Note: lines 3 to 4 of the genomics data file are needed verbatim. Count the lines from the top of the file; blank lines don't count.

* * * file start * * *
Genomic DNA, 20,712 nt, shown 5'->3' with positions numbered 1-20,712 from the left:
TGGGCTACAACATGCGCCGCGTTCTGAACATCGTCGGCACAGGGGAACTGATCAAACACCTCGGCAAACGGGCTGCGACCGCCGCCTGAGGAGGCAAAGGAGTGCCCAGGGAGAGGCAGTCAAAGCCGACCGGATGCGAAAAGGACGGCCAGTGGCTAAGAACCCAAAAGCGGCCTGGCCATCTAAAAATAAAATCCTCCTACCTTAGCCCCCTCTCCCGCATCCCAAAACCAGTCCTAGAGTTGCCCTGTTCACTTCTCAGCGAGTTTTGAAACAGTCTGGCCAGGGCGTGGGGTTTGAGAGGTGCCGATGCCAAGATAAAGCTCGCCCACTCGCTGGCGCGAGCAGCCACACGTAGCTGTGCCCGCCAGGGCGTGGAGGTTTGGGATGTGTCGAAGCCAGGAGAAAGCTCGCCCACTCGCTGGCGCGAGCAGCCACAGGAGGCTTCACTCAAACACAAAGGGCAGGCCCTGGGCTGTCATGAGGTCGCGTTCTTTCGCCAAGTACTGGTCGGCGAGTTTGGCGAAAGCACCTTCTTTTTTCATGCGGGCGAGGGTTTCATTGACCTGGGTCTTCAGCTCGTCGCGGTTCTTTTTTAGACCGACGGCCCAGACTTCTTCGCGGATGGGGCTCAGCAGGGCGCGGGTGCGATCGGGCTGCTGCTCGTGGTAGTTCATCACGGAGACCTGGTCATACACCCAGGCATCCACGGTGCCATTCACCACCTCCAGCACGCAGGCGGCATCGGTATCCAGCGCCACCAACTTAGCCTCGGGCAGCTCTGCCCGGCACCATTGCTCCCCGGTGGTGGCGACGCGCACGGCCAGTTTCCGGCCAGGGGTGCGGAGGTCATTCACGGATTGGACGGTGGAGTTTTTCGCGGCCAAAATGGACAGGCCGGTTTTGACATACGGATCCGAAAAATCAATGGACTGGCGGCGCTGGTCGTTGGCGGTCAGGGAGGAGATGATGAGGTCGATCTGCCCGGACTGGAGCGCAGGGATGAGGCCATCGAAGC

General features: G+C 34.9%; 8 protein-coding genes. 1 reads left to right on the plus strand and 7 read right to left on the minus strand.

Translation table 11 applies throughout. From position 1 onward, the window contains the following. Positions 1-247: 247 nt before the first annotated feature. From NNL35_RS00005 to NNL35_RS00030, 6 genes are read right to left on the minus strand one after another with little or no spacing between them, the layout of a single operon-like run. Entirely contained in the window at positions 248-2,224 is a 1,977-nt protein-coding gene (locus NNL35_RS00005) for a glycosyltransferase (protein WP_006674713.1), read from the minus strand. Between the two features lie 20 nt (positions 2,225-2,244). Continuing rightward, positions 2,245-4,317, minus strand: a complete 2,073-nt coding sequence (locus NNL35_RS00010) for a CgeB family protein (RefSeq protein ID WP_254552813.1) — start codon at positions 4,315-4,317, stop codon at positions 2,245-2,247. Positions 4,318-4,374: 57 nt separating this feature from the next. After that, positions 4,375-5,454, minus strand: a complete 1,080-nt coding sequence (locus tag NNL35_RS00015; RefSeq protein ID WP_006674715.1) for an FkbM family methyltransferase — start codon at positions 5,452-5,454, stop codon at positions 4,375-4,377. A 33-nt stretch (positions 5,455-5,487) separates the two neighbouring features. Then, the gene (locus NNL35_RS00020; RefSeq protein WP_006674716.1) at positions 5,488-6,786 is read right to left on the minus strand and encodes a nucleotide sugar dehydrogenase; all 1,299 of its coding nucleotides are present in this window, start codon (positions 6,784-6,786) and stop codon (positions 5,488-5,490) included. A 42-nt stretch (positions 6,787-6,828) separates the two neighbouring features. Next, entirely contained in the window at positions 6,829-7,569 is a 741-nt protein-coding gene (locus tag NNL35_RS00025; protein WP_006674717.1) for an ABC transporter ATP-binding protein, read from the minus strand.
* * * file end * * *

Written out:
General features: G+C 34.9%; 8 protein-coding genes. 1 reads left to right on the plus strand and 7 read right to left on the minus strand.

Translation table 11 applies throughout. From position 1 onward, the window contains the following. Positions 1-247: 247 nt before the first annotated feature. From NNL35_RS00005 to NNL35_RS00030, 6 genes are read right to left on the minus strand one after another with little or no spacing between them, the layout of a single operon-like run. Entirely contained in the window at positions 248-2,224 is a 1,977-nt protein-coding gene (locus NNL35_RS00005) for a glycosyltransferase (protein WP_006674713.1), read from the minus strand. Between the two features lie 20 nt (positions 2,225-2,244). Continuing rightward, positions 2,245-4,317, minus strand: a complete 2,073-nt coding sequence (locus NNL35_RS00010) for a CgeB family protein (RefSeq protein ID WP_254552813.1) — start codon at positions 4,315-4,317, stop codon at positions 2,245-2,247. Positions 4,318-4,374: 57 nt separating this feature from the next. After that, positions 4,375-5,454, minus strand: a complete 1,080-nt coding sequence (locus tag NNL35_RS00015; RefSeq protein ID WP_006674715.1) for an FkbM family methyltransferase — start codon at positions 5,452-5,454, stop codon at positions 4,375-4,377. A 33-nt stretch (positions 5,455-5,487) separates the two neighbouring features. Then, the gene (locus NNL35_RS00020; RefSeq protein WP_006674716.1) at positions 5,488-6,786 is read right to left on the minus strand and encodes a nucleotide sugar dehydrogenase; all 1,299 of its coding nucleotides are present in this window, start codon (positions 6,784-6,786) and stop codon (positions 5,488-5,490) included. A 42-nt stretch (positions 6,787-6,828) separates the two neighbouring features. Next, entirely contained in the window at positions 6,829-7,569 is a 741-nt protein-coding gene (locus tag NNL35_RS00025; protein WP_006674717.1) for an ABC transporter ATP-binding protein, read from the minus strand.